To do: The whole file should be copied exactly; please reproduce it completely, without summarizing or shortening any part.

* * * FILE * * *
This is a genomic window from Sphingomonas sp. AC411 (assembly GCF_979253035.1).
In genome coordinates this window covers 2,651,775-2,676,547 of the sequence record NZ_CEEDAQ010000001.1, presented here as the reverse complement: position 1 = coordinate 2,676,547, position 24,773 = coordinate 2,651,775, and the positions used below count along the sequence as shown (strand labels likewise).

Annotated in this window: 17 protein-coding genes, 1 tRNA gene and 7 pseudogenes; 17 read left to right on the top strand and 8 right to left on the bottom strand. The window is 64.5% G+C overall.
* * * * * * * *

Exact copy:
This is a genomic window from Sphingomonas sp. AC411 (assembly GCF_979253035.1).
In genome coordinates this window covers 2,651,775-2,676,547 of the sequence record NZ_CEEDAQ010000001.1, presented here as the reverse complement: position 1 = coordinate 2,676,547, position 24,773 = coordinate 2,651,775, and the positions used below count along the sequence as shown (strand labels likewise).

Annotated in this window: 17 protein-coding genes, 1 tRNA gene and 7 pseudogenes; 17 read left to right on the top strand and 8 right to left on the bottom strand. The window is 64.5% G+C overall.